Israeli start-up Sonovia has developed a technology to impregnate the fabric used in masks and other applications in order to protect the wearer from Covid-19 and other viruses.
This technology employs ultrasonic soundwaves to offer 98% particle filtration efficiency, 99.99% antibacterial efficacy—including antibiotic-resistant bacteria—and 99,89% virucidal efficacy. The process also has excellent durability against industrial laundries, according to Yuli Nofar, a Sonovia’s representative. She explained:
“Our technology was initially developed to fight hospital-acquired infections. This technology, which has been tested on Covid-19, eliminates all bacteria that land on the mask. The SonoMasks are reusable and can be worn for one year and have up to 55 washes.”
Sonovia was founded in 2013 following over 10 years of research by Bar Ilan University Israel and a four-year, EU-funded research project looking into fighting hospital-acquired infections. Its patented technology uses ultrasonic soundwaves to physically infuse zinc oxide nanoparticles on to the fabric. In recent times, metal nanoparticles have been shown to be efficient against a wide range of pathogens. Zinc oxide nanoparticles, in particular, have been proved to have antimicrobial activities against various human pathogens while being safe for humans to wear. Nofar said:
“Textiles are the substrates we come most in contact with during the day, from apparel, including underwear, to bedding, car, bus and airplane seats and wall covers. The need to sanitize those substrates is imperative.”
But the company also wanted to address the massive pollution that derives from fabric wet-processing, with the textile industry widely considered to be the second most polluting industry on the planet. Designed for comfort, as well as durability, the company says the SonoMask can replace more than 300 disposable masks. The finishing process uses 50% fewer chemicals than other methods. Its chemical formulations are all water-based; no chemical binders or other harmful materials are used; fabrics and surfaces treated with the technology are safe for use and the environment.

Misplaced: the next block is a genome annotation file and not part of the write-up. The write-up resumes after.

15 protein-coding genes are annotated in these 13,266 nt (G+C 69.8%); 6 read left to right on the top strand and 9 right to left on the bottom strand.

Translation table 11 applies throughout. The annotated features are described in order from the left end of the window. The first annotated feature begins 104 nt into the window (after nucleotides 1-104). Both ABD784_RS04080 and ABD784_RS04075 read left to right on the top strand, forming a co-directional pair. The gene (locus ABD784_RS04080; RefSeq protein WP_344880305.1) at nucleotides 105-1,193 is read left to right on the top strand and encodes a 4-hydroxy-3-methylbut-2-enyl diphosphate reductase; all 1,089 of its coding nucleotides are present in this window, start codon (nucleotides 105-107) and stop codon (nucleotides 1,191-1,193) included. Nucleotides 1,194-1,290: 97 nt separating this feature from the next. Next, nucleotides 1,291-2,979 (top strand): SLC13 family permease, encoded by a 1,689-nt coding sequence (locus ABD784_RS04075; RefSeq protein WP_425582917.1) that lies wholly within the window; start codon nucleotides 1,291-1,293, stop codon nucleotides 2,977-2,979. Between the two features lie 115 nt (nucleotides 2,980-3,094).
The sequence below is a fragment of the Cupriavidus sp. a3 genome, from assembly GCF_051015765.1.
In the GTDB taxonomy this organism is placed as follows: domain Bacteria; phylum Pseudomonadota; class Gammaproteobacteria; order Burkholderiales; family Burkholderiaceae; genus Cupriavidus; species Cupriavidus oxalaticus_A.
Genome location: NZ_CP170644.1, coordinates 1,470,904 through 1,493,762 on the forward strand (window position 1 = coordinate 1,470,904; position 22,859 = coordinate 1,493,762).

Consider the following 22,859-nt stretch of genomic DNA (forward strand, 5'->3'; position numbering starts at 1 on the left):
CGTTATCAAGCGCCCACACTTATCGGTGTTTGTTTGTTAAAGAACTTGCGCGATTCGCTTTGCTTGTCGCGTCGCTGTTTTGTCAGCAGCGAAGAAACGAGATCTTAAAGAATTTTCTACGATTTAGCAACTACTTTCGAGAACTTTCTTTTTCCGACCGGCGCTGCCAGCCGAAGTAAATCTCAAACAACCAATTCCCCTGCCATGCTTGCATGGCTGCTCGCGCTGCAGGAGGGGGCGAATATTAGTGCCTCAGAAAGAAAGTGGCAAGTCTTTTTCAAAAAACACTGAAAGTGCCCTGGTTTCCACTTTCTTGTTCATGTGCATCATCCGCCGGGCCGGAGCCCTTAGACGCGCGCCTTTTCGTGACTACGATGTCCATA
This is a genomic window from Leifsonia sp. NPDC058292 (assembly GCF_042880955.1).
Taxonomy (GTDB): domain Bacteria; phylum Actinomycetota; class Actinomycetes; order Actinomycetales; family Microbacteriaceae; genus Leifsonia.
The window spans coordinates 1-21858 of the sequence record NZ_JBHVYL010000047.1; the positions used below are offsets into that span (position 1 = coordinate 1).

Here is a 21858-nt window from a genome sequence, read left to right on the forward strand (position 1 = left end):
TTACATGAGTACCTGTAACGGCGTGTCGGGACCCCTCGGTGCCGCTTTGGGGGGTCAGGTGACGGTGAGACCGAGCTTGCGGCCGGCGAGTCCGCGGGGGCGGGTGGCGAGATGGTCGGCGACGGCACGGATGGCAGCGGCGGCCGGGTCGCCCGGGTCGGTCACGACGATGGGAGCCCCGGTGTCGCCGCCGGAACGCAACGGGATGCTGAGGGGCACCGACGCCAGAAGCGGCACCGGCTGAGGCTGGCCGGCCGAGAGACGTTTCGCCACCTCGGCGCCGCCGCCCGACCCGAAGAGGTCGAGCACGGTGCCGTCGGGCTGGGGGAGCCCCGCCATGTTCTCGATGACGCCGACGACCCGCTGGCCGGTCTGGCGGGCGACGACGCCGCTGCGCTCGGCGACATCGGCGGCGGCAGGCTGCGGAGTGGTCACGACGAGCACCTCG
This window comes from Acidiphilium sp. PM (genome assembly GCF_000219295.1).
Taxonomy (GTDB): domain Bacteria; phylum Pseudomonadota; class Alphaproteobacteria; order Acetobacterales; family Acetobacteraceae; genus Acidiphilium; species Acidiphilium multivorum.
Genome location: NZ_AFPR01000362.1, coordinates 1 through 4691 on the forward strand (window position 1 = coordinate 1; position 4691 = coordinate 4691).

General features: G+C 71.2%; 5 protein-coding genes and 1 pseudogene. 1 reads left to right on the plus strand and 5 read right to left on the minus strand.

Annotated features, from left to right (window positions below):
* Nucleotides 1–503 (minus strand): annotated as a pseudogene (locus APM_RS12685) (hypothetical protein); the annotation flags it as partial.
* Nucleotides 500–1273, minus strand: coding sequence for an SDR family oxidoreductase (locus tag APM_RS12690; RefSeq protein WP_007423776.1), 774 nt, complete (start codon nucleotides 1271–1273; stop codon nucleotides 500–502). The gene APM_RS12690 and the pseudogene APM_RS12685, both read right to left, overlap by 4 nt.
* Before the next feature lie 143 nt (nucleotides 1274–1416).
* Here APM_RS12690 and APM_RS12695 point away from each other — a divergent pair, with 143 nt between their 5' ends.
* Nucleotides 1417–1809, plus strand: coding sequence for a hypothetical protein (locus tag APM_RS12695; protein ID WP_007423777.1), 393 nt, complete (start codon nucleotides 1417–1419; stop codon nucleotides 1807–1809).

The process is also fully-automated and easy to integrate into existing production lines within a short period of time. Nofar said:
“Sonovia’s technology is comprised of a Sono-machine and Sono-chemistry. We are due to commercialize our technology on the basis of the ‘Nespresso’ model, ie a one-time sale of the Sono-machine, and repeatable sales of the Sono-chemistry. Sonovia is due to become a chemistry company, focusing both on chemistry R&D, supply, and in charge of the process training and support while being the main entity facing the customers: fabric finishers.”
According to Nofar, this technology is highly scalable, and “market adoption could be aggressive”.
The Sono-machines will be supplied by Brückner Textile Machinery, a Germany-based, fabric finishing machinery manufacturer with 5,000 fabric finishing lines and modules across the globe. Sonovia is currently also collaborating with industry leaders across multiple sectors, including clothing, automotive, locomotive, hospitality, plus medical companies, to evolve textile performance in additional fields, such as UV-protection, water-repellency and fire-retardancy.